Maddox v. Georgia Department of Human Services et al, No. 1:2010cv02742 - Document 33 (N.D. Ga. 2010)

Court Description: ORDER denying 4 Motion to Dismiss, granting in part and denying in part 11 Motion to Dismiss, denying 12 Motion to Strike. Signed by Judge Thomas W. Thrash, Jr on 11/19/10. (dr)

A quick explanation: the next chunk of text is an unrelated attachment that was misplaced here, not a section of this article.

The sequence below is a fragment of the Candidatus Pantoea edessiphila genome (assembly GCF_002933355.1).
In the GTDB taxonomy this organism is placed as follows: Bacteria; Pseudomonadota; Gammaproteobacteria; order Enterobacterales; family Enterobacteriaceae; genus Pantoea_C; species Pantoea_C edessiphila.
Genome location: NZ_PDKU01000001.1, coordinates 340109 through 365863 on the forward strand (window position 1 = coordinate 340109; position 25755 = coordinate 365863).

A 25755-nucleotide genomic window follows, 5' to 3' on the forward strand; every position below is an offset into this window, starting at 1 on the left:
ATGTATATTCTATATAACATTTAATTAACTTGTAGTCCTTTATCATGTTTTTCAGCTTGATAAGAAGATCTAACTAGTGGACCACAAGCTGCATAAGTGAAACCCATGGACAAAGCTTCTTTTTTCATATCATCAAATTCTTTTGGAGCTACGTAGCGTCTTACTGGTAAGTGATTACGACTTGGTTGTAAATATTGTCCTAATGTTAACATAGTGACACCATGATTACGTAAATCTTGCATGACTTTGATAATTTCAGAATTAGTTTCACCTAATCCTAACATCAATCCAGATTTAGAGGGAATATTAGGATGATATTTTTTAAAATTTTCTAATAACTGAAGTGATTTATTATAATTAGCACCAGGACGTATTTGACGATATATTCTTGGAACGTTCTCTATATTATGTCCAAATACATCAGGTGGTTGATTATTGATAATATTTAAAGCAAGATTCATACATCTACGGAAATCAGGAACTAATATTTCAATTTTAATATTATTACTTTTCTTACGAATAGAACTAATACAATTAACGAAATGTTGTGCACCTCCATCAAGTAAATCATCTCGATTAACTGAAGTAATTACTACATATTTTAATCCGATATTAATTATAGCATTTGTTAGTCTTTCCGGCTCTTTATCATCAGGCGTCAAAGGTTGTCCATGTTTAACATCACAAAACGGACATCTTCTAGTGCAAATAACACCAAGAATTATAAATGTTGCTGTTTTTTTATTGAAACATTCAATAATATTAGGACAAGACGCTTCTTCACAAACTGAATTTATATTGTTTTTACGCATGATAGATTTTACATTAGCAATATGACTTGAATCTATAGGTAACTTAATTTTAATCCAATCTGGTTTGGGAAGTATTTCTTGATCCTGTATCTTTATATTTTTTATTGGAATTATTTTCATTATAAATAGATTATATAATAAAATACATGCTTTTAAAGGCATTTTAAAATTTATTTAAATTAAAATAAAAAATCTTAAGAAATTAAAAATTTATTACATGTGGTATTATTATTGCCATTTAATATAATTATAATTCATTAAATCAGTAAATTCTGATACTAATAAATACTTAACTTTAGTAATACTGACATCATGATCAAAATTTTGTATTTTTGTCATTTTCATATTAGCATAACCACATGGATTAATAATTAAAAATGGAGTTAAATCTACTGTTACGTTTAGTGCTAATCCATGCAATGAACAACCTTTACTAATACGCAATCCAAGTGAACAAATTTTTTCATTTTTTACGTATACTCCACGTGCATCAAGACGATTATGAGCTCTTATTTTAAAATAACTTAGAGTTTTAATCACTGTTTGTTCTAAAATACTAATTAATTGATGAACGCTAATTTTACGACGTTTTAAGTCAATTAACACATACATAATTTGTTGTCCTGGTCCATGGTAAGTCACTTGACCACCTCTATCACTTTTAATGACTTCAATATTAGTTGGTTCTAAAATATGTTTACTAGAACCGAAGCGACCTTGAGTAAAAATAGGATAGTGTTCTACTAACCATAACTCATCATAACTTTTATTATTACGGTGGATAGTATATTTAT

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Maddox v. Georgia Department of Human Services et al Doc. 33 IN THE UNITED STATES DISTRICT COURT FOR THE NORTHERN DISTRICT OF GEORGIA ATLANTA DIVISION NICOLE MADDOX Individually and as Next of Friend of Janiah Olayiwola, Minor Child, Plaintiff, v. CIVIL ACTION FILE NO. 1:10-CV-2742-TWT GEORGIA DEPARTMENT OF HUMAN SERVICES DIVISION OF FAMILY & CHILDREN SERVICES, et al., Defendants. ORDER This is a civil rights action. It is before the Court on Children’s Healthcare of Atlanta’s Motion to Dismiss [Doc. 4]; Children’s Healthcare of Atlanta’s Motion to Strike [Doc. 12]; and the Defendants’ Joint Motion to Dismiss [Doc. 11]. For the reasons set forth below, the Court DENIES Children’s Healthcare’s Motion to Dismiss, DENIES Children’s Healthcare’s Motion to Strike, and GRANTS IN PART and DENIES IN PART the Defendants’ Joint Motion to Dismiss [Doc. 11]. T:\ORDERS\10\Maddox\mdtwt.wpd Dockets.Justia.com I. Background The Plaintiff, Nicole Maddox, is the mother and sole legal guardian of Janiah Olayiwola (“Janiah”). Janiah was born on September 3, 2008. On November 11, 2008, Janiah underwent surgery at Children’s Healthcare of Atlanta, Inc. (“Children’s”). While visiting Janiah at Children’s, Maddox was involved in an altercation with Veronica Olayiwola, Janiah’s paternal grandmother. In response to the dispute, hospital security escorted Maddox from the premises. When Maddox returned to Children’s the next day, a security officer informed her that she would be arrested if she attempted to visit her daughter. In preparation for Janiah’s release from Children’s, Babette Stephens, a Gwinnett County Department of Family & Children Services (“GDFACS”) caseworker, met with Olayiwola and Children’s employees on December 10 to develop a safety plan (the “Safety Plan”) for Janiah. Maddox, as Janiah’s legal guardian, was not involved in this meeting. The Safety Plan awarded physical custody of Janiah to Olayiwola without involvement of the Juvenile Court. (See Compl., Ex. A.) Further, the Safety Plan instructed Olayiwola to call the police if Maddox attempted to visit Janiah. Id. The day after Janiah was released from Children’s, Maddox attempted to visit Janiah at Olayiwola’s home. Pursuant to the Safety Plan, Olayiwola called the police. T:\ORDERS\10\Maddox\mdtwt.wpd -2- When a police officer arrived, he contacted Stephens by telephone. Stephens instructed the officer to prevent Maddox from seeing her daughter. Maddox left Olayiwola’s home believing that she would be arrested if she attempted to see Janiah. After being unable to visit Janiah at Olayiwola’s home, Maddox contacted Stephens about the Safety Plan. Stephens refused to discuss the matter and hung up on Maddox. Subsequently, Maddox brought an action in Gwinnett County Juvenile Court. On September 8, 2009, Judge Stephen E. Franzen issued a Protective Order finding that Maddox had been deprived of her custody rights without due process of law. Maddox finally regained legal and physical custody of Janiah on November 12, 2009. On July 23, 2010, Maddox filed this suit individually and as Next of Friend of Janiah against the Georgia Department of Human Services (“DHS”), the Division of Family & Children Services (“DFACS”), GDFACS, Stephens, Children’s, John Does 1-5 and Corporations A-E. Maddox claims that DHS, DFACS, GDFACS, and Stephens failed to perform ministerial functions as state employees. See Ga. Const. art. 1, sec. 2, ¶ IX(d). Maddox also asserts claims against the Defendants for kidnaping, false imprisonment, and interference with custody without lawful authority. See O.C.G.A. § 16-5-40; O.C.G.A. § 16-5-41(a); O.C.G.A. § 16-5- T:\ORDERS\10\Maddox\mdtwt.wpd -3- 45(b)(1)(A). Finally, Maddox claims that Stephens is liable under 42 U.S.C. § 1983 for violations of Janiah and Maddox’s Eighth and Fourteenth Amendment rights. Children’s has filed a Motion to Dismiss [Doc. 4]. Children’s argues that the Plaintiff has not stated a valid claim for kidnaping, false imprisonment, or interference with custody. Further, Children’s argues that the Plaintiff’s claims sound in professional malpractice. Thus, Children’s contends, the Complaint should be dismissed because Maddox has not filed an expert affidavit as required by Georgia law. See O.C.G.A. § 9-11-9.1. In response, the Plaintiff filed an Amended Complaint seeking damages for failure to perform ministerial duties, § 1983 claims, intentional infliction of emotional distress, and false imprisonment [Doc. 6]. Children’s then filed a Motion to Strike the Amended Complaint as untimely filed [Doc. 12]. Finally, the Defendants filed a Motion to Dismiss for failure to state a claim [Doc. 11]. The Defendants argue that the Complaint does not allege a constitutional violation and that Stephens is entitled to absolute and qualified immunity. II. Motion to Dismiss Standard A complaint should be dismissed under Rule 12(b)(6) only where it appears that the facts alleged fail to state a “plausible” claim for relief. Ashcroft v. Iqbal, 129 S. Ct. 1937, 1949 (2009); FED. R. CIV. P. 12(b)(6). A complaint may survive a motion T:\ORDERS\10\Maddox\mdtwt.wpd -4- to dismiss for failure to state a claim, however, even if it is “improbable” that a plaintiff would be able to prove those facts; even if the possibility of recovery is extremely “remote and unlikely.” Bell Atlantic Corp. v. Twombly, 550 U.S. 544, 556 (2007) (citations and quotations omitted). In ruling on a motion to dismiss, the court must accept factual allegations as true and construe them in the light most favorable to the plaintiff. See Quality Foods de Centro America, S.A. v. Latin American Agribusiness Dev. Corp., S.A., 711 F.2d 989, 994-95 (11th Cir. 1983). Generally, notice pleading is all that is required for a valid complaint. See Lombard’s, Inc. v. Prince Mfg., Inc., 753 F.2d 974, 975 (11th Cir. 1985), cert. denied, 474 U.S. 1082 (1986). Under notice pleading, the plaintiff need only give the defendant fair notice of the plaintiff’s claim and the grounds upon which it rests. See Erickson v. Pardus, 551 U.S. 89, 93 (2007) (citing Twombly, 550 U.S. at 555). III. Discussion A. Failure to File Expert Affidavit Children’s argues that the Complaint should be dismissed because the Plaintiff did not file an expert affidavit. In Georgia, “[i]n any action for damages alleging professional malpractice . . . the plaintiff shall be required to file with the complaint an affidavit of an expert competent to testify.” O.C.G.A. § 9-11-9.1(a). “Whether an action alleges professional malpractice or simple negligence depends on whether the T:\ORDERS\10\Maddox\mdtwt.wpd -5- professional's alleged negligence required the exercise of professional judgment and skill.” Upson County Hosp., Inc. v. Head, 246 Ga. App. 386, 389 (2000) (quotation marks omitted). “A professional negligence or professional malpractice claim calls into question the conduct of the professional in his area of expertise.” Id. Further, “complaints asserting claims for intentional misconduct against a professional . . . do not require the inclusion of an expert affidavit.” Murrah v. Fender, 282 Ga. App. 634, 636 (2006). In Goodin v. Gwinnett Health System, Inc., 273 Ga. App. 461 (2005), the plaintiff, involuntarily committed to a psychiatric facility, sued her doctor for false imprisonment. “[The plaintiff’s] claim of false imprisonment center[ed] around Dr. Shah's alleged inaccurate evaluation and misdiagnosis of [the plaintiff’s] mental condition which led to her involuntary commitment and the institution of medical treatment and monitoring procedures.” Id. at 462. The Georgia Court of Appeals held that the affidavit requirement applied to the plaintiff’s claim of false imprisonment. Id. at 462-63. The court reasoned that the plaintiff’s claim called “into question his conduct as a medical professional in his area of expertise, i.e. psychiatric evaluation.” Id. By contrast, in Williams v. Alvista Healthcare Center, Inc., 283 Ga. App. 613 (2007), the plaintiff alleged that the defendant “failed to document . . . complaints of T:\ORDERS\10\Maddox\mdtwt.wpd -6- chest pain in accordance with applicable Department of Health regulations.” The court held that the claim for failure to document the complaints, in violation of administrative record-keeping requirements, was not subject to the affidavit requirement. Id. Here, Maddox does not allege that any of the Defendants exercised improper professional judgment. Rather, the Plaintiff alleges intentional misconduct on the part of the Defendants. See Murrah, 282 Ga. App. at 636 (“[C]omplaints asserting claims for intentional misconduct against a professional . . . do not require the inclusion of an expert affidavit.”). As in Williams, the Plaintiff claims that Stephens and other Children’s personnel violated her custodial rights in violation of Georgia law and administrative regulations. See O.C.G.A. § 19-9-3; Child Protective Services Guidelines §§ 2102.5 & 2102.10. Unlike Goodin, Maddox does not allege, and the Defendants do not suggest, that the Defendants exercised any professional judgment. To succeed on her claims, Maddox must show that the Defendants failed to comply with federal and state law and administrative regulations. No expert need testify regarding any professional standard of care. See Goodin, 273 Ga. App. at 463 (finding affidavit required where plaintiff “must establish what would have constituted adequate medical care, which requires the knowledge of an expert.”). For this reason, T:\ORDERS\10\Maddox\mdtwt.wpd -7- the Plaintiff’s claims are not subject to the expert affidavit requirement.1 B. Children’s Motion to Dismiss for Failure to State a Claim Children’s has also moved to dismiss for failure to state a claim. In the Complaint, the Plaintiff alleges that the Defendants committed kidnaping under O.C.G.A. § 16-5-40, false imprisonment under O.C.G.A. § 16-5-41(a), and interference with custody under O.C.G.A. § 16-5-45(b)(1)(A) [Doc. 1]. All three statutes provide criminal penalties. Children’s argues that these criminal statutes do not provide private causes of action. On September 14, however, the Plaintiff amended her Complaint [Doc. 6].2 The Amended Complaint does not reference any criminal statute. Rather, the Plaintiff asserts claims for failure to perform ministerial duties, § 1983 claims, false imprisonment under O.C.G.A. § 50-7-20, and intentional infliction of emotional 1 The Plaintiff also argues that the expert affidavit requirement is not applicable in federal court. Specifically, Maddox contends that Federal Rule 8(a) governs pleading requirements in federal court. See Hanna v. Plumer, 380 U.S. 460, 471 (1965). The Federal Rules, however, only “apply to a civil action after it is removed from a state court.” FED. R. CIV. P. 81(c); see also Tompkins v. Cyr, 202 F.3d 770, 787 (5th Cir. 2000) (“The federal rules do not apply to filings in state court, even if the case is later removed to federal court.”). Here, the Complaint and Children’s Motion to Dismiss were filed in state court. Although the case was later removed, state law governs the pleading requirements with respect to the Complaint. 2 Children’s has filed a Motion to Strike the Plaintiff’s Amended Complaint [Doc. 12]. As discussed below, however, the Amended Complaint was timely filed and Children’s Motion to Strike is without merit. T:\ORDERS\10\Maddox\mdtwt.wpd -8- distress [Doc. 6]. O.C.G.A.§ 50-7-20 defines the tort of false imprisonment. See O.C.G.A. § 50-7-20. Thus, Children’s Motion to Dismiss for failure to state a claim is moot. C. Children’s Motion to Strike Children’s has moved to strike the Amended Complaint because it was untimely filed. Amended Federal Rule of Civil Procedure 15(a) provides: A party may amend its pleading once as a matter of course within: (A) 21 days after serving it, or (B) if the pleading is one to which a responsive pleading is required, 21 days after service of a responsive pleading or 21 days after service of a motion under Rule 12(b), (e), or (f), whichever is earlier. FED. R. CIV. P. 15(a). Here, the Complaint required a responsive pleading. Children’s filed its Answer and Motion to Dismiss on August 26, 2010. Maddox filed her Amended Complaint on September 14, 2010, 18 days after Children’s filed its Answer. Thus, Maddox amended the Complaint less than 21 days after Children’s filed its Answer. For this reason, the Amended Complaint was timely filed. D. The Defendants’ Joint Motion to Dismiss for Failure to State a Claim 1. Eighth Amendment The Defendants argue that the Complaint fails to state an Eighth Amendment violation. “[T]he State does not acquire the power to punish with which the Eighth Amendment is concerned until after it has secured a formal adjudication of guilt in T:\ORDERS\10\Maddox\mdtwt.wpd -9- accordance with due process of law.” City of Revere v. Massachusetts Gen. Hosp., 463 U.S. 239, 244 (1983) (quoting Ingraham v. Wright, 430 U.S. 651, 671-72 n.40 (1977)). Here, neither the Plaintiff nor Janiah has been found guilty of a crime. Thus, the Eighth Amendment does not apply. See id. (“Because there had been no formal adjudication of guilt against [the Plaintiff] at the time he required medical care, the Eighth Amendment has no application.”). For this reason, the Plaintiff’s Eighth Amendment claims are dismissed. 2. Fourteenth Amendment The Plaintiff argues that the Defendants violated her Fourteenth Amendment due process rights. The Due Process Clause has two components: procedural due process and substantive due process. McKinney v. Pate, 20 F.3d 1550, 1555 (11th Cir. 1994). First, the Plaintiff argues that the Defendants’ conduct violated her substantive due process rights. Substantive due process “protects those rights that are ‘fundamental,’ that is, rights that are ‘implicit in the concept of ordered liberty.’” Id. at 1556 (quoting Palko v. Connecticut, 302 U.S. 319, 325 (1937)). “The Supreme Court has held that parents have a constitutionally protected liberty interest in the care, custody and management of their children.” Doe v. Kearney, 329 F.3d 1286, 1293 (11th Cir. 2003); see also Santosky v. Kramer, 455 U.S. 745, 753 (1982) (noting “fundamental liberty interest of natural parents in the T:\ORDERS\10\Maddox\mdtwt.wpd -10- care, custody, and management of their child.”). “To prevail on a claim about family privacy, parents need to prove that a state actor interfered with a protected liberty interest without sufficient justification.” Foy v. Holston, 94 F.3d 1528, 1536 (11th Cir. 1996). In Foy, state social workers placed the plaintiffs’ children in foster care in response to child abuse allegations. Id. The plaintiffs sued for violations of their Fourteenth Amendment substantive due process rights. Id. Recognizing the right to family privacy, the Eleventh Circuit noted that “[t]he right to family integrity clearly does not include a constitutional right to be free from child abuse investigations.” Id. (quoting Watterson v. Page, 987 F.2d 1, 8 (1st Cir. 1993)). The court granted the defendants’ motion for summary judgment, reasoning that the plaintiffs’ children reported abuse and did not want to return to their parents. Id. at 1537. Summary judgment was proper “even if the investigation and custody determination procedures were not ‘textbook perfect.’” Id. Here, Stephens interfered with the Plaintiff’s “protected liberty interest in the care, custody and management of” her child. Doe, 329 F.3d at 1293. The Safety Plan, promulgated by Stephens in violation of agency procedures and state law, violated Maddox’s constitutional right to custody of Janiah. After Janiah was released from Children’s, Stephens further prevented the Plaintiff from regaining custody of her T:\ORDERS\10\Maddox\mdtwt.wpd -11- daughter by directing Gwinnett County Police to enforce the Safety Plan. As a result, the Plaintiff did not regain physical and legal custody of Janiah until November 12, 2009, almost a year after Maddox first lost custody. The Defendants’ reliance on Foy is misplaced. Unlike the defendants in Foy, Stephens’ actions were not based on allegations of child abuse. See Foy, 94 F.3d at 1537 (record showed that child “(1) alleged abuse by her parents, (2) had bruises on her arm, (3) said she did not wish to return to her parents, and (4) threatened suicide.”). Still, the Defendants suggest that the altercation between Maddox and Olayiwola “was serious enough for the hospital to call security.” (Reply Br. in Supp. of Defs.’ Mot. to Dismiss, at 5). There is no indication, however, that this dispute involved any allegations of abuse.3 Indeed, unlike Foy, the Defendants do not offer any evidence of child abuse. The right to family integrity does “not include a constitutional right to be free from child abuse investigations.” Foy, 94 F.3d at 153637. Here, however, there is no evidence that any child abuse investigation was ever conducted. The Defendants also argue that “a state may constitutionally remove children threatened with imminent harm when it is justified by emergency circumstances.” Doe, 329 F.3d at 1293. “By limiting warrantless removals [of children] to true 3 The parties have not indicated the nature of the dispute between Maddox and Olayiwola. T:\ORDERS\10\Maddox\mdtwt.wpd -12- emergencies, the law ‘seeks to strike a balance among the rights and interests of parents, children, and the State.’” Id. at 1294 (quoting Tenenbaum v. Williams, 193 F.3d 581, 594 (2d Cir. 1999)). Here, no emergency existed. Again, the Defendants contend that Maddox’s altercation with Olayiwola constituted an emergency requiring immediate action. After the dispute, however, hospital staff allowed Maddox to visit and feed Janiah before escorting her from the premises. Further, as discussed above, the Defendants do not explain why the argument between Maddox and Olayiwola required immediate termination of the Plaintiff’s custody rights. Although perhaps disruptive to the hospital, there is no indication that the dispute even concerned Janiah. Thus, by depriving Maddox of custody without sufficient justification, Stephens interfered with the Plaintiff’s “constitutionally protected liberty interest in the care, custody and management of [her] children.” Doe, 329 F.3d at 1293. For this reason, the Plaintiff’s substantive due process claim should not be dismissed. Second, the Plaintiff argues that Stephens’ failure to follow Georgia law and administrative protocols constitutes a procedural due process violation. Procedural due process requires that the government provide an opportunity to be heard at a meaningful time and in a meaningful manner. Mathews v. Eldridge, 424 U.S. 319, 334 (1976). In Powell v. Georgia Department of Human Resources, 114 F.3d 1074 (11th Cir. 1997), the plaintiff brought a procedural due process claim following the T:\ORDERS\10\Maddox\mdtwt.wpd -13- death of his infant son. The plaintiff alleged that state welfare employees disregarded agency procedure by allowing the child’s grandmother to remove the child from his home. Id. at 1076. The court held that the employees’ failure to follow agency regulations did not constitute a procedural due process violation. Id. at 1082. The Eleventh Circuit reasoned that “there is no procedural due process violation when the act complained of is the random and unauthorized act of a state employee for which adequate postdeprivation process is available.” Id. at 1081; see also Hudson v. Palmer, 468 U.S. 517, 533 (1984) (finding that intentional deprivation of property in violation of state procedure did not constitute procedural due process violation where adequate postdeprivation procedures existed). The court noted that damages under the Georgia Tort Claims Act constituted adequate postdeprivation procedure, even if the state was ultimately entitled to sovereign immunity. Powell, 114 F.3d at 1082 n.11 (citing Rittenhouse v. DeKalb County, 764 F.2d 1451, 1459 (11th Cir. 1985)). The facts in this case are similar to those in Powell and Hudson. Here, Maddox claims that Stephens ignored agency procedure by making a custody determination without involvement of the Juvenile Court.4 As in Powell, the state set forth adequate predeprivation procedures. Indeed, Maddox cites those procedures extensively in her 4 Specifically, the Plaintiff argues that Stephens failed to follow the procedures set forth in O.C.G.A. § 15-11-14 and Child Protective Services Guidelines §§ 2102.5 & 2102.10. (See Pl.’s Br. in Opp’n to Defs.’ Mot. to Dismiss.) T:\ORDERS\10\Maddox\mdtwt.wpd -14- brief. (See Pl.’s Br. in Opp’n to Defs.’ Mot. to Dismiss.) Stephens’ failure to follow those procedures was a “random and unauthorized act of a state employee for which adequate postdeprivation process is available.” Id. at 1081; see also Hudson, 468 U.S. at 533 (“[I]ntentional deprivations [of property] do not violate that [Due Process] Clause provided, of course, that adequate state post-deprivation remedies are available.”). Further, as in Powell, Maddox may seek postdeprivation relief in the form of damages under Georgia tort law. For these reasons, the Plaintiff’s procedural due process claims are dismissed. 3. Absolute Immunity The Defendants contend that Stephens is entitled to absolute immunity. “In § 1983 cases, absolute immunity is accorded to functions intimately associated with the judicial phase of the criminal process.” Scarbrough v. Myles, 245 F.3d 1299, 1305 (11th Cir. 2001) (quotations omitted). In determining the applicability of absolute immunity, the Court considers the following factors: “(a) the need to assure that the individual can perform his functions without harassment or intimidation; (b) the presence of safeguards that reduce the need for private damages actions as a means of controlling unconstitutional conduct; (c) insulation from political influence; (d) the importance of precedent; (e) the adversary nature of the process; and (f) the correctability of error on appeal.” Cleavinger v. Saxner, 474 U.S. 193, 202 (1985). T:\ORDERS\10\Maddox\mdtwt.wpd -15- Here, although Stephens exercises judgment in the performance of her job, her duties are not “closely associated with the judicial process.” Id. at 200. Importantly, Stephens’ responsibilities are accompanied by few of the procedural safeguards usually associated with judicial decision-making. See id. at 203-204 (prison committee charged with adjudicating allegations of inmate misconduct not entitled to absolute immunity where hearing did not include procedural safeguards); Wood v. Strickland, 420 U.S. 308, 320 (1975) (school board members charged with adjudicating violations of school regulations not entitled to absolute immunity). Further, the adjudicatory process (to the extent there was any adjudication in this case) was not adversarial. Indeed, Maddox was not involved in the custody determination. For these reasons, Stephens is not entitled to absolute immunity. 4. Qualified Immunity The Defendants assert that Stephens is entitled to qualified immunity. “Qualified immunity protects government officials performing discretionary functions from civil trials (and the other burdens of litigation, including discovery) and from liability if their conduct violates no clearly established statutory or constitutional rights of which a reasonable person would have known.”5 Foy, 94 F.3d at 1532. 5 Having already determined that Stephens’ conduct violated Maddox substantive due process rights, the Court must determine whether this right was “clearly established.” See Pearson v. Callahan, 129 S. Ct. 808, 821 (2009) (courts considering qualified immunity must determine whether conduct violated constitutional right and whether that right was clearly established, but may do so in T:\ORDERS\10\Maddox\mdtwt.wpd -16- Here, Stephens was exercising her discretionary duties when she made a custody determination with respect to Janiah. See Powell, 114 F.3d at 1077 (finding that social worker’s decision to allow baby to leave safety of aunt’s home in violation of agency procedures was discretionary act). Thus, the Court will address whether Stephens violated a clearly established constitutional right. “The Supreme Court has held that parents have a constitutionally protected liberty interest in the care, custody and management of their children.” Doe, 329 F.3d at 1293; see also Santosky, 455 U.S. at 754 n.7 (Fourteenth Amendment protects fundamental liberty interest in care and custody of children). Here, Stephens interfered with the Plaintiff’s liberty interest by preventing Maddox from exercising care and custody over Janiah. The Defendants stress, however, that in the family integrity context, state officials who act to investigate or to protect children where there are allegations of abuse almost never act within the contours of clearly established law. See Doe, 329 F.3d at 1293. Although the contours of due process may be more uncertain in the context of child abuse allegations, there were no such allegations here. Thus, Stephens’ liberty interest in the care and custody of her daughter was clearly established. Despite the Defendants’ insistence, Foy does not require a different result. In Foy, the court found that clearly established law did not prohibit the state from any order). T:\ORDERS\10\Maddox\mdtwt.wpd -17- interfering with family integrity in the face of child abuse allegations. Foy, 94 F.3d at 1536; see also Frazier, 957 F.2d at 931 (finding that social worker’s response to sexual abuse allegations did not violate clearly established right to family integrity). Here, as discussed above, there were no allegations of abuse. Further, the bald assertion that the altercation between Maddox and Olayiwola was an emergency is unconvincing. The Defendants have not shown that this dispute was even related to Janiah. For these reasons, Stephens is not entitled to qualified immunity. 5. Conspiracy Claims The Plaintiff contends that Children’s conspired with Stephens to violate Maddox’s constitutional rights. “[P]rivate defendants can be held liable in a § 1983 action if they act in concert with the state officials in depriving a plaintiff of constitutional rights.” Bendiburg v. Dempsey, 909 F.2d 463, 468 (11th Cir. 1990). To prove a conspiracy, the Plaintiff must show that the parties “‘reached an understanding’ to deny the plaintiff his or her rights.” N.A.A.C.P. v. Hunt, 891 F.2d 1555, 1563 (11th Cir. 1990) (quoting Adickes v. S.H. Kress & Co., 398 U.S. 144, 152 (1970)). More than mere notice pleading is required, however, and “a complaint will be dismissed as insufficient where the allegations it contains are vague and conclusory.” Fullman v. Graddick, 739 F.2d 553, 556-57 (11th Cir. 1984). In Bendiburg, the plaintiff alleged a conspiracy between a private hospital and T:\ORDERS\10\Maddox\mdtwt.wpd -18- state officials. Bendiburg, 909 F.2d at 468. The plaintiff claimed that hospital employees misrepresented his son’s medical condition, causing state workers to seek a temporary custody order. Id. at 469. The court declined to dismiss the plaintiff’s conspiracy claim, noting that “the district court wrongfully required [the plaintiff] to produce a ‘smoking gun’ when nothing more than an ‘understanding’ and ‘willful participation’ between private and state defendants is necessary.” Id. If hospital employees exaggerated the plaintiff’s son’s medical condition as the plaintiff alleged, those employees would be subject to liability under § 1983. Id. Here, the Plaintiff alleges that Stephens met with Children’s representatives on December 10, 2008, to develop the Safety Plan. Further, Maddox asserts that Stephens worked with Children’s “in her official capacity . . . to prevent Nicole from seeing or regaining custody of Janiah” while Janiah was at Children’s. (Amended Compl. ¶ 14.) Indeed, Children’s released Janiah to her grandmother, Olayiwola, in accordance with the Safety Plan developed by Children’s and Stephens. Accepting the allegation in the Complaint as true, the Plaintiff has shown that Stephens and Children’s “reached an understanding” to deny Maddox’s constitutional rights. Taking the allegations in the Complaint as true, Children’s acted in concert with Stephens by jointly creating the Safety Plan and by releasing Janiah into Olayiwola’s custody in accordance with that Safety Plan. For these reasons, the Plaintiff’s T:\ORDERS\10\Maddox\mdtwt.wpd -19- conspiracy claim should not be dismissed. 6. Section 1983 Claims Against the Agency Defendants The Defendants argue that the Plaintiff’s § 1983 claims against the agency defendants and Stephens in her official capacity should be dismissed. The Plaintiff concedes, however, that she is only bringing § 1983 claims against Stephens in her personal capacity. (Pl.’s Br. in Opp’n to Defs.’ Mot. to Dismiss, at 12.) Thus, the Court need not address the Defendants’ argument. To the extent that the Amended Complaint asserts § 1983 claims against the agency defendants or Stephens in her official capacity, those claims are dismissed. 7. State Claims Against Stephens The Defendants also argue that the state law tort claims against Stephens should be dismissed. The Plaintiff concedes, however, that she is not bringing state law tort claims against Stephens. (Pl.’s Br. in Opp’n to Defs.’ Mot. to Dismiss, at 18.) Thus, the Court need not address the Defendants’ argument. To the extent that the Amended Complaint asserts state law claims against Stephens, those claims are dismissed. IV. Conclusion For the reasons set forth above, the Court DENIES Children’s Healthcare’s Motion to Dismiss [Doc. 4], DENIES Children’s Healthcare’s Motion to Strike T:\ORDERS\10\Maddox\mdtwt.wpd -20- [Doc. 12], and GRANTS IN PART and DENIES IN PART the Defendants’ Joint Motion to Dismiss [Doc. 11]. SO ORDERED, this 19 day of November, 2010. /s/Thomas W. Thrash THOMAS W. THRASH, JR. United States District Judge T:\ORDERS\10\Maddox\mdtwt.wpd -21-